What is it?
- An hourly rate set independently and updated annually.
- The Living Wage is calculated according to the basic cost of living in the UK.
- Employers choose to pay the Living Wage on a voluntary basis.
- The Living Wage enjoys cross party support, with public backing from the Prime Minister and the Leader of the Opposition.
- Paying the Living Wage is good for business, good for the individual and good for society.
What are the benefits?
Good for Business
An independent study examining the business benefits of implementing a Living Wage policy in London found that more than 80% of employers believe that the Living Wage had enhanced the quality of the work of their staff, while absenteeism had fallen by approximately 25%.
Two thirds of employers reported a significant impact on recruitment and retention within their organisation. 70% of employers felt that the Living Wage had increased consumer awareness of their organisation’s commitment to be an ethical employer.
Following the adoption of the Living Wage PwC found turnover of contractors fell from 4% to 1%.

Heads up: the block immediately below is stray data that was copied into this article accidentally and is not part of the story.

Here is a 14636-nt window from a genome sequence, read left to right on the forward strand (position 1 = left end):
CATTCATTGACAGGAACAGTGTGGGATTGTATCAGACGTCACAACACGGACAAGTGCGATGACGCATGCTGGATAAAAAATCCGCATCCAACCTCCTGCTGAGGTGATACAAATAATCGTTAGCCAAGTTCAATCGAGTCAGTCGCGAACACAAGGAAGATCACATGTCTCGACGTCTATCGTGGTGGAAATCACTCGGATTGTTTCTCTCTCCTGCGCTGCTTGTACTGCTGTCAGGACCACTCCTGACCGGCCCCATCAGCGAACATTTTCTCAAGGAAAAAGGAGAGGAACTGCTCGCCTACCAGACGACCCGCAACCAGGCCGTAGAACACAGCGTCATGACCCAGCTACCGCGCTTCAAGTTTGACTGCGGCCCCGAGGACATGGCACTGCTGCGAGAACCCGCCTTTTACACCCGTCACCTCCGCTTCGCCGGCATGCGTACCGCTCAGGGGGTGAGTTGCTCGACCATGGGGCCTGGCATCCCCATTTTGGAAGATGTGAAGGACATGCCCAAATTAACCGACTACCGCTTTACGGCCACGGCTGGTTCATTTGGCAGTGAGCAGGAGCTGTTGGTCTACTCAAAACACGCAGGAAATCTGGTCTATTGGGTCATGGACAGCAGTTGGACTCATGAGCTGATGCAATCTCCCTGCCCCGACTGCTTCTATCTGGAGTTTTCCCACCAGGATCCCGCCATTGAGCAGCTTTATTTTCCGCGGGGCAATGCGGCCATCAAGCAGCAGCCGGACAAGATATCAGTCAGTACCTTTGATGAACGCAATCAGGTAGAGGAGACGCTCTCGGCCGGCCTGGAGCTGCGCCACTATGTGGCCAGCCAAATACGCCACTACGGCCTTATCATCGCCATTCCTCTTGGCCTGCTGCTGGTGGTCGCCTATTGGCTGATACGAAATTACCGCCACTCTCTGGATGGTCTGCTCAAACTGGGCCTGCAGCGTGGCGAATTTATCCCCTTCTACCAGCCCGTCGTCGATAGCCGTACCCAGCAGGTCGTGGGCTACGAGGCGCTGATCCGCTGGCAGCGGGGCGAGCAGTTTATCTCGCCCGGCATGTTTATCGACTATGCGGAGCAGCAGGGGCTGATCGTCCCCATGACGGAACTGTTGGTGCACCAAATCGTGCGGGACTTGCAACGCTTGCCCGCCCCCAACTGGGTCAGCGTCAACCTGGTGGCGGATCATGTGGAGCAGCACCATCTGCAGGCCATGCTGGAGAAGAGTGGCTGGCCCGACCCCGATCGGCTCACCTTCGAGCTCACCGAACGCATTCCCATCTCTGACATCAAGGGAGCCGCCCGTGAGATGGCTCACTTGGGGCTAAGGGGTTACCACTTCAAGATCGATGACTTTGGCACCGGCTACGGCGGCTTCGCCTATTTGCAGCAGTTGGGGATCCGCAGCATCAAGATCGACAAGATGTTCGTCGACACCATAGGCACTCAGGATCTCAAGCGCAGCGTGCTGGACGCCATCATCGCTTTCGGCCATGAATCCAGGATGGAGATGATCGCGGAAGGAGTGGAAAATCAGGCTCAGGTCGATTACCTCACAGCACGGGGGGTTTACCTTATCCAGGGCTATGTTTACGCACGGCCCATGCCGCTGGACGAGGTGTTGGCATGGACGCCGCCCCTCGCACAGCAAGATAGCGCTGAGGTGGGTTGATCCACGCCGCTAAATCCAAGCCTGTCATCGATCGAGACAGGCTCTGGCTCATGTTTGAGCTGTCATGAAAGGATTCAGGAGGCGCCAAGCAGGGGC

Good for Families
The Living Wage affords people the opportunity to provide for themselves and their families.
75% of employees reported increases in work quality as a result of receiving the Living Wage.
50% of employees felt that the Living Wage had made them more willing to implement changes in their working practices; enabled them to require fewer concessions to effect change; and made them more likely to adopt changes more quickly.
Good for Society
The Living Wage campaign was launched in 2001 by parents in East London, who were frustrated that working two minimum wage jobs left no time for family life.
The causes of poverty are complex and in order to improve lives there should be a package of solutions across policy areas. The Living Wage can be part of the solution.